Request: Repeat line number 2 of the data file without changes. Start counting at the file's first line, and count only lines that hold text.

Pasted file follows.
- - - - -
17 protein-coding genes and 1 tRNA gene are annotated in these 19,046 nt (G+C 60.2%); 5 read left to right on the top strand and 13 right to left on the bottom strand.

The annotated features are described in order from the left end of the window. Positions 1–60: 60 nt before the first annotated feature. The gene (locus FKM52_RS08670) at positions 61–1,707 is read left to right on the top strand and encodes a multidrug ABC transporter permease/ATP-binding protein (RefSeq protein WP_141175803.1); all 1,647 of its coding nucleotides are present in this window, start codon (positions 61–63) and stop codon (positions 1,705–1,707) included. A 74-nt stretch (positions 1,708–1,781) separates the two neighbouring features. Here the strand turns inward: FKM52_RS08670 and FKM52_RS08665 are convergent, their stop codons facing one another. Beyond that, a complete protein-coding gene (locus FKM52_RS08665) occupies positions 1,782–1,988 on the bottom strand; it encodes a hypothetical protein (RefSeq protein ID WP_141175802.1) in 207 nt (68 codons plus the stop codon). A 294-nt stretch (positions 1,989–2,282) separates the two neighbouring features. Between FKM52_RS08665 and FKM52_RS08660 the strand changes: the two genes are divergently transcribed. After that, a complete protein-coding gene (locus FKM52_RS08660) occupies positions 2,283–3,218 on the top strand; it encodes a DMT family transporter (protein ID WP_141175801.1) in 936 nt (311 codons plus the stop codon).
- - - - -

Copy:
The annotated features are described in order from the left end of the window. Positions 1–60: 60 nt before the first annotated feature. The gene (locus FKM52_RS08670) at positions 61–1,707 is read left to right on the top strand and encodes a multidrug ABC transporter permease/ATP-binding protein (RefSeq protein WP_141175803.1); all 1,647 of its coding nucleotides are present in this window, start codon (positions 61–63) and stop codon (positions 1,705–1,707) included. A 74-nt stretch (positions 1,708–1,781) separates the two neighbouring features. Here the strand turns inward: FKM52_RS08670 and FKM52_RS08665 are convergent, their stop codons facing one another. Beyond that, a complete protein-coding gene (locus FKM52_RS08665) occupies positions 1,782–1,988 on the bottom strand; it encodes a hypothetical protein (RefSeq protein ID WP_141175802.1) in 207 nt (68 codons plus the stop codon). A 294-nt stretch (positions 1,989–2,282) separates the two neighbouring features. Between FKM52_RS08665 and FKM52_RS08660 the strand changes: the two genes are divergently transcribed. After that, a complete protein-coding gene (locus FKM52_RS08660) occupies positions 2,283–3,218 on the top strand; it encodes a DMT family transporter (protein ID WP_141175801.1) in 936 nt (311 codons plus the stop codon).